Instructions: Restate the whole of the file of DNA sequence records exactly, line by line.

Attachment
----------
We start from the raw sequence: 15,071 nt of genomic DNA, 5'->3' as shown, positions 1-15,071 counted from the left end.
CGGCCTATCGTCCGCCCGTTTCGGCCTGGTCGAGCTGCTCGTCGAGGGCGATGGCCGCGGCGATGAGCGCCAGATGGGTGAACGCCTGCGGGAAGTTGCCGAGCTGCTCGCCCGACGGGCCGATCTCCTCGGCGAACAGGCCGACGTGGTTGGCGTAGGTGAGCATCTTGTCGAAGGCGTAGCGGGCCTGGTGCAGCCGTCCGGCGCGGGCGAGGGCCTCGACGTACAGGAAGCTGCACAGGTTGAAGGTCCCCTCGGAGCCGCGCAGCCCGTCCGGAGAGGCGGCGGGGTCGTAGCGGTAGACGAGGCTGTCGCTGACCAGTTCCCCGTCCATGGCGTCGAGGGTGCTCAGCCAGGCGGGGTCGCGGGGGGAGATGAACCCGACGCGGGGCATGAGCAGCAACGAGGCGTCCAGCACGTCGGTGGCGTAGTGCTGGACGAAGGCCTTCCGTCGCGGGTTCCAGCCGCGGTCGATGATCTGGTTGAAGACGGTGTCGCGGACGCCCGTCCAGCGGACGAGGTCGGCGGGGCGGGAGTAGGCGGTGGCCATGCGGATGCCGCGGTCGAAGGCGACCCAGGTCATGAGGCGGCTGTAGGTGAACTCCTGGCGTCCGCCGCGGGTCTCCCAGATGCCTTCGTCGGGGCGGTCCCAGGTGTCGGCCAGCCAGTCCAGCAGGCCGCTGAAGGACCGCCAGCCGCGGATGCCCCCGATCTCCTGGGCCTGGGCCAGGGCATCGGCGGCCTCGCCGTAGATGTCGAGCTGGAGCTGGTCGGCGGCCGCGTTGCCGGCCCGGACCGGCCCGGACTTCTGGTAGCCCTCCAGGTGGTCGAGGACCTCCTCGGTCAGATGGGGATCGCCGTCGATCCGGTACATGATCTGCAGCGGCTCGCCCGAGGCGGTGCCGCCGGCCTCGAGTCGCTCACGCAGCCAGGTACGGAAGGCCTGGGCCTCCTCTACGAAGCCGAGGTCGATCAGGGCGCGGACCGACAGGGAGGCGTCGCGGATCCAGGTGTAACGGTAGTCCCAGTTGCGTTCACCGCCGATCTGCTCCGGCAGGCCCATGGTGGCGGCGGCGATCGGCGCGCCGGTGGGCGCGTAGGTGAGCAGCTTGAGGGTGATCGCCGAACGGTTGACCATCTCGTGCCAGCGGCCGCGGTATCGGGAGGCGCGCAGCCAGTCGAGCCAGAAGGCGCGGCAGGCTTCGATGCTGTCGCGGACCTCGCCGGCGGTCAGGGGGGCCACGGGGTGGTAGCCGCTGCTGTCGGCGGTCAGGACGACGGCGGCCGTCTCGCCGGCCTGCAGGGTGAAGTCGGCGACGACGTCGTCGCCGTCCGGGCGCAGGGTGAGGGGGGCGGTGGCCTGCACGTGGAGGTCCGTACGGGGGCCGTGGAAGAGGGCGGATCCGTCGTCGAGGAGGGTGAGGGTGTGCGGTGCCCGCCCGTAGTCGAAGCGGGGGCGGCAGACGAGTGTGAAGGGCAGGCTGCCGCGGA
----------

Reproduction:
We start from the raw sequence: 15,071 nt of genomic DNA, 5'->3' as shown, positions 1-15,071 counted from the left end.
CGGCCTATCGTCCGCCCGTTTCGGCCTGGTCGAGCTGCTCGTCGAGGGCGATGGCCGCGGCGATGAGCGCCAGATGGGTGAACGCCTGCGGGAAGTTGCCGAGCTGCTCGCCCGACGGGCCGATCTCCTCGGCGAACAGGCCGACGTGGTTGGCGTAGGTGAGCATCTTGTCGAAGGCGTAGCGGGCCTGGTGCAGCCGTCCGGCGCGGGCGAGGGCCTCGACGTACAGGAAGCTGCACAGGTTGAAGGTCCCCTCGGAGCCGCGCAGCCCGTCCGGAGAGGCGGCGGGGTCGTAGCGGTAGACGAGGCTGTCGCTGACCAGTTCCCCGTCCATGGCGTCGAGGGTGCTCAGCCAGGCGGGGTCGCGGGGGGAGATGAACCCGACGCGGGGCATGAGCAGCAACGAGGCGTCCAGCACGTCGGTGGCGTAGTGCTGGACGAAGGCCTTCCGTCGCGGGTTCCAGCCGCGGTCGATGATCTGGTTGAAGACGGTGTCGCGGACGCCCGTCCAGCGGACGAGGTCGGCGGGGCGGGAGTAGGCGGTGGCCATGCGGATGCCGCGGTCGAAGGCGACCCAGGTCATGAGGCGGCTGTAGGTGAACTCCTGGCGTCCGCCGCGGGTCTCCCAGATGCCTTCGTCGGGGCGGTCCCAGGTGTCGGCCAGCCAGTCCAGCAGGCCGCTGAAGGACCGCCAGCCGCGGATGCCCCCGATCTCCTGGGCCTGGGCCAGGGCATCGGCGGCCTCGCCGTAGATGTCGAGCTGGAGCTGGTCGGCGGCCGCGTTGCCGGCCCGGACCGGCCCGGACTTCTGGTAGCCCTCCAGGTGGTCGAGGACCTCCTCGGTCAGATGGGGATCGCCGTCGATCCGGTACATGATCTGCAGCGGCTCGCCCGAGGCGGTGCCGCCGGCCTCGAGTCGCTCACGCAGCCAGGTACGGAAGGCCTGGGCCTCCTCTACGAAGCCGAGGTCGATCAGGGCGCGGACCGACAGGGAGGCGTCGCGGATCCAGGTGTAACGGTAGTCCCAGTTGCGTTCACCGCCGATCTGCTCCGGCAGGCCCATGGTGGCGGCGGCGATCGGCGCGCCGGTGGGCGCGTAGGTGAGCAGCTTGAGGGTGATCGCCGAACGGTTGACCATCTCGTGCCAGCGGCCGCGGTATCGGGAGGCGCGCAGCCAGTCGAGCCAGAAGGCGCGGCAGGCTTCGATGCTGTCGCGGACCTCGCCGGCGGTCAGGGGGGCCACGGGGTGGTAGCCGCTGCTGTCGGCGGTCAGGACGACGGCGGCCGTCTCGCCGGCCTGCAGGGTGAAGTCGGCGACGACGTCGTCGCCGTCCGGGCGCAGGGTGAGGGGGGCGGTGGCCTGCACGTGGAGGTCCGTACGGGGGCCGTGGAAGAGGGCGGATCCGTCGTCGAGGAGGGTGAGGGTGTGCGGTGCCCGCCCGTAGTCGAAGCGGGGGCGGCAGACGAGTGTGAAGGGCAGGCTGCCGCGGA